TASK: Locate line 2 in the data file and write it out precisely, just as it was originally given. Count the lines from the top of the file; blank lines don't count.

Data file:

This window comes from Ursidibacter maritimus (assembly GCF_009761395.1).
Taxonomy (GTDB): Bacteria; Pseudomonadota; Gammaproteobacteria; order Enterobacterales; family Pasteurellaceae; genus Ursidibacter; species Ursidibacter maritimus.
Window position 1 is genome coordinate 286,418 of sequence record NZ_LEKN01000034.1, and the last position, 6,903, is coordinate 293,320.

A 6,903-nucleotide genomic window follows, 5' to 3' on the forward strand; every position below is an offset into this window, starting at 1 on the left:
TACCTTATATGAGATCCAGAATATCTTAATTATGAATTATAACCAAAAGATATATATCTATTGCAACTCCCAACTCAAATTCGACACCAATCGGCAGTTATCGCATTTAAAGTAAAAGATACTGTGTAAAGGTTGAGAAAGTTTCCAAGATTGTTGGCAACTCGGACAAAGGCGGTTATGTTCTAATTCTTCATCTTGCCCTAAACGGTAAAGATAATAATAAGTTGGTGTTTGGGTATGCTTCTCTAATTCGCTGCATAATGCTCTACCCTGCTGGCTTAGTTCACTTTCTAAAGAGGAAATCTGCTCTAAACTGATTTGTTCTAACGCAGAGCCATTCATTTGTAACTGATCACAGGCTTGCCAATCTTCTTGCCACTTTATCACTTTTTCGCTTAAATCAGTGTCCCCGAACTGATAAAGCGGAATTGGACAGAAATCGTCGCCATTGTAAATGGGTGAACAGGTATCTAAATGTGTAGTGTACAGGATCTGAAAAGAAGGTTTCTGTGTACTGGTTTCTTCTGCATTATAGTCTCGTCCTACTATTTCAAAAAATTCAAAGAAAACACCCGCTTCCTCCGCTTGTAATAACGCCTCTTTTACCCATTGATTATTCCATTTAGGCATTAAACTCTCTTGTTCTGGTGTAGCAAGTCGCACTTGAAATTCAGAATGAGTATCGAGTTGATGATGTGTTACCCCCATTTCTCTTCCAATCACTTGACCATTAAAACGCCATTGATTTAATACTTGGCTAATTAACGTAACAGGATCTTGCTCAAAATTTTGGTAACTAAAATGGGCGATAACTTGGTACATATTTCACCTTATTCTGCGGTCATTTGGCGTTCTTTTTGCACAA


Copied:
Taxonomy (GTDB): Bacteria; Pseudomonadota; Gammaproteobacteria; order Enterobacterales; family Pasteurellaceae; genus Ursidibacter; species Ursidibacter maritimus.